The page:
Debt looms large not just in the UK but across major economies. So rate hikes have to proceed very gently.
The producers. A decent August for UK production as output rose by 0.2% on the month. If it manages the same in September then production should rise by 0.9% in Q3, about treble its recent pace. Manufacturing is enjoying a mini-renaissance. Output rose 0.4% on the month and turnover is up 6% on the year. It’s an equal opportunity buoyancy too, benefiting common-or garden manufacturers as well as the high-end techie stuff. What’s not to like? Continue reading
The tectonic plates of the established global trading system are moving. BRUMP – the Brexit vote and the Trump presidency – have created two fault lines – one in North America and the other in Europe.
2016 therefore looks to have been the peak for trade liberalisation. Moves to create a Trans-Pacific Partnership (TPP) trade deal and a European equivalent – the Transatlantic Trade and Investment Partnership (TTIP) – have already been scuppered by the current US President. These initiatives, years in development, were cancelled with a stroke of a pen earlier this year. Meanwhile Trump’s administration is also seeking to dismantle the North American Free Trade Association (NAFTA). Continue reading
You can’t keep the UK shopper down. The retail sales figures for August are testament to that. Is a hike in interest rates on the way to cool things off?
Boom! UK shoppers hit the shops with gusto in August. The amount spent grew by 1.0%m/m and 5.6%y/y. The volume purchased, which adjusts the amount spent for inflation, rose 1.0%m/m and 2.4%y/y. Rising employment means more people are earning but that can’t account for retail sales growth. Either we dipped into our savings or we borrowed more. The Monetary Policy Committee will have noticed the rise in inflation to 3.2%. That will strengthen the hand of members who believe that the time for a rise in Bank Rate is coming closer. Continue reading
Last year was a year of many surprises – Brexit, Trump, Leicester winning the English Premier League, and Ireland beating the All-Blacks in rugby are just some examples that come to mind. The Northern Ireland economy also enjoyed an unexpectedly positive year in 2016, with many record-breaking performances, including in the labour market. But the turnaround in the fortunes of the agriculture sector is perhaps even more startling. Continue reading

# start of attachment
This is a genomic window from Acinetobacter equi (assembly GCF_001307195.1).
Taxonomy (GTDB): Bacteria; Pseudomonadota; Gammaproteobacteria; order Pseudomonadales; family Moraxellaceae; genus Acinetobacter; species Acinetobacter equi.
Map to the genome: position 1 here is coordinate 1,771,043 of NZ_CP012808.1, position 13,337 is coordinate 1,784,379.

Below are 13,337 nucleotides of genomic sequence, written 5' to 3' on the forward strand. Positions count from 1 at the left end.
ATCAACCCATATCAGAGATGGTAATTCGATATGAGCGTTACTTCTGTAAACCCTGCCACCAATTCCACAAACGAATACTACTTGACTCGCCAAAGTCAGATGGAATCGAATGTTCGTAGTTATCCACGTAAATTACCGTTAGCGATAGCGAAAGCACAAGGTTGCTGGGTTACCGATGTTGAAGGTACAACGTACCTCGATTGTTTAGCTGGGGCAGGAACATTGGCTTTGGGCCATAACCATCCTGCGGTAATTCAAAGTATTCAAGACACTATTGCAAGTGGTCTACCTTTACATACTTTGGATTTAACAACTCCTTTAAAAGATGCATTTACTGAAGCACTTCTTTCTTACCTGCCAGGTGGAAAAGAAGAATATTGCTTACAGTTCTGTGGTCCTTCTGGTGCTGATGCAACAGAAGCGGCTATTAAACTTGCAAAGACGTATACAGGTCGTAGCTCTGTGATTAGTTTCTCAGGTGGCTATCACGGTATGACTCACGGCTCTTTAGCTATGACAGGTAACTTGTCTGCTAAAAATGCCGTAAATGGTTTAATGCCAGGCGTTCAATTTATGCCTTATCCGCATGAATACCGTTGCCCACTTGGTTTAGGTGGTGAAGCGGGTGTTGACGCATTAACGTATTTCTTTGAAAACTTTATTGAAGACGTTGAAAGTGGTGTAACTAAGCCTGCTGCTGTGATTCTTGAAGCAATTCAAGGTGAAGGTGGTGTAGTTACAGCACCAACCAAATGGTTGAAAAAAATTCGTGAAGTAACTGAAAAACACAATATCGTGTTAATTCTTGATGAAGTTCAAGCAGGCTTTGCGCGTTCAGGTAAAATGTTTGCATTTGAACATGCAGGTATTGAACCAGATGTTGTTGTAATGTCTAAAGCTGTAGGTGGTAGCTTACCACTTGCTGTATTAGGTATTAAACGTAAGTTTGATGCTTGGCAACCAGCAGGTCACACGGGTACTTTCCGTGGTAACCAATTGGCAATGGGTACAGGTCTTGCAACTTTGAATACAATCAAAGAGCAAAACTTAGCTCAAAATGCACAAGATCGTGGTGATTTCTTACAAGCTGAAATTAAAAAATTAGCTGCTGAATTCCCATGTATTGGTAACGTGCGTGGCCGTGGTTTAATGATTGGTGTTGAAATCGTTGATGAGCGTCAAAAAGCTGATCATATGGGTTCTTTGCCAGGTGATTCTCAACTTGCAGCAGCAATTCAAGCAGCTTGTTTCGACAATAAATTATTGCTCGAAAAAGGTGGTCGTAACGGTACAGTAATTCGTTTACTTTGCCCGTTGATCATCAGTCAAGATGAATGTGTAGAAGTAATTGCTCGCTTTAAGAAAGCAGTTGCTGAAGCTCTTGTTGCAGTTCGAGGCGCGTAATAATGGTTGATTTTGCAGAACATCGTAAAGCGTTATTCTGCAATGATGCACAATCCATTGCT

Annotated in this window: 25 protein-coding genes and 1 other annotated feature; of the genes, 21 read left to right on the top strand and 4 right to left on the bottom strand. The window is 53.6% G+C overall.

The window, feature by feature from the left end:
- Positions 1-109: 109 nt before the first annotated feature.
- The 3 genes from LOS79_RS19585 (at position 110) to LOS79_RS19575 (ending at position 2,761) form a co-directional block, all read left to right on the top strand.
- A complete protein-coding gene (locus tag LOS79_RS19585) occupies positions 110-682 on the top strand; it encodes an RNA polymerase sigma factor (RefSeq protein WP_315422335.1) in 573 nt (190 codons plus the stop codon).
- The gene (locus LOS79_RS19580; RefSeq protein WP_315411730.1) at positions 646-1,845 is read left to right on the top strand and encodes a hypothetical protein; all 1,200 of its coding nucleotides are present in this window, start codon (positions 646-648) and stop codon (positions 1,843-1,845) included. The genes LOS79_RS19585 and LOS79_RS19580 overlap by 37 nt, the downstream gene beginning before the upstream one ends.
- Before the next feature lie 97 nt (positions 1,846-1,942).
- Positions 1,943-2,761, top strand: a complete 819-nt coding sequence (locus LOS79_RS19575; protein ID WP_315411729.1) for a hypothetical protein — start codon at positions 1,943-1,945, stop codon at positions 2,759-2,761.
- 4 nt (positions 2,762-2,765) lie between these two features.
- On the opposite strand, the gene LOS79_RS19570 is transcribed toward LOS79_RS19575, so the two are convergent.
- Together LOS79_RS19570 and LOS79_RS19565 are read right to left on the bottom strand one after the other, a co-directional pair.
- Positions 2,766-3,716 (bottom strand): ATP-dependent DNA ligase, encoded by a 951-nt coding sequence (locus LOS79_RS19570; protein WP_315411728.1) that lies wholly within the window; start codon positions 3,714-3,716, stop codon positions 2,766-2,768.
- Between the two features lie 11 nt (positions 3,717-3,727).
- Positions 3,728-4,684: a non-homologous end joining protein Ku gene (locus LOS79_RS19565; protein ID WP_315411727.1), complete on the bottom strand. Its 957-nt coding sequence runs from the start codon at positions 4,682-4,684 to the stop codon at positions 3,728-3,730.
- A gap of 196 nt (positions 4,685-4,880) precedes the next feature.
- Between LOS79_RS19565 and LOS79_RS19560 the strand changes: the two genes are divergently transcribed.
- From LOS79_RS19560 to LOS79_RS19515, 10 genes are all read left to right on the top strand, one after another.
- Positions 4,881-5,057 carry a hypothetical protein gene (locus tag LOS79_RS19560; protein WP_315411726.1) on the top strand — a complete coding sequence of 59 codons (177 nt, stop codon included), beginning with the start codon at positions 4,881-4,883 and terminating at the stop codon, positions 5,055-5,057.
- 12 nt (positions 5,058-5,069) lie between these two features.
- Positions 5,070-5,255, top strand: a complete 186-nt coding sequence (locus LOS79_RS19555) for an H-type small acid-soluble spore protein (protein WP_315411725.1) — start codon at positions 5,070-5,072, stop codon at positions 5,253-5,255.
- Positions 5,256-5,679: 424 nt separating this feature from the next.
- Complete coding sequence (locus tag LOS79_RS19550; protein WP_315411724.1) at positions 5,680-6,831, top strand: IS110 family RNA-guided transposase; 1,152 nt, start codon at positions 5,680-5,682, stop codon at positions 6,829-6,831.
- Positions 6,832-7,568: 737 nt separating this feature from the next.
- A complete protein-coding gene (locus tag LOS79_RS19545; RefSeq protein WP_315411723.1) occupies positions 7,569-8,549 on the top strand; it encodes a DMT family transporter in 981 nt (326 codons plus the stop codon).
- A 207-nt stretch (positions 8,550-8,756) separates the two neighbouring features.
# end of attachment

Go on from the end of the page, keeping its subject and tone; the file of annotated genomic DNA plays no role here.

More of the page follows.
Northern Ireland’s tourism industry has been breaking records across a range of performance indicators in recent years. 2016 witnessed a hotel room boom and this trend looks set to continue in 2017. Last year the local hotelier industry breached the 2 million mark for room sales for the first time.
As we approach the 10th anniversary of Northern Ireland’s house price peak (and subsequent correction), we’ve been seeing some encouraging signs in the housing market across a range of indicators. Despite the ongoing recovery over the last few years, though, it is fair to say that this does not mean we are ‘recovered’. Indeed, ‘a recovery’ in house prices / house building back to the freak peaks of 2006/2007 is neither expected nor viewed as desirable. Continue reading
It had everything. There was intrigue, espionage, breakups, non-stop drama, and no end of fiction and fantasy. But whether you regard last year as the prelude to an economic horror, or something from an altogether more uplifting genre, what is clear is that 2016 was an epic, with significant implications for the local, national, and global economies. So with the annual Academy Awards having just been handed out, we’ve decided to suggest some potential winners of a hypothetical Economic Gongs. Here are the economies, personalities and organisations we think should be in contention for a range of bespoke categories.
We’re breaking records for the number of people in work, yet more productive jobs are what we really need.
Record breakers. 2016 ended with
the UK’s highest share of people working since we started counting it in the 1970s. At 74.6% the working age employment rate hit a new record and the number in work reached 30.6 million. Continue reading
This year will mark the tenth anniversary of Northern Ireland’s house price peak which heralded the start of a sustained period of collateral damage for the wider economy and not just the housing market. Residential property prices peaked in Q3 2007 and subsequently troughed in Q1 2013, down a whopping 57% some 5½ years later. Since then the housing market has been in recovery mode with three successive years of house price growth. For many homeowners the last ten years has represented a lost decade with aspirations blighted by negative equity. However, the combination of house price growth and time (assuming repayments) has seen the incidence of negative equity recede.
President Trump has promised to unveil a spectacular reform of the US tax system in the next few weeks to boost the economy. Meanwhile the labour market has been producing spectacular results itself.
Ambitious. The number of Americans in work rose by 227,000 in January and the unemployment rate held steady at 4.8%. During President Obama’s second term employment increased by 12 million (8%), impressive alongside the UK’s still-respectable 3%. President Trump aims to add 25 million jobs over a decade. That’s very ambitious indeed but there are historical precedents: both the Reagan and Clinton administrations saw rates of job growth that, if repeated, would see the target being met. But they both arrived at the White House towards the end of recessions, Trump’s task is harder.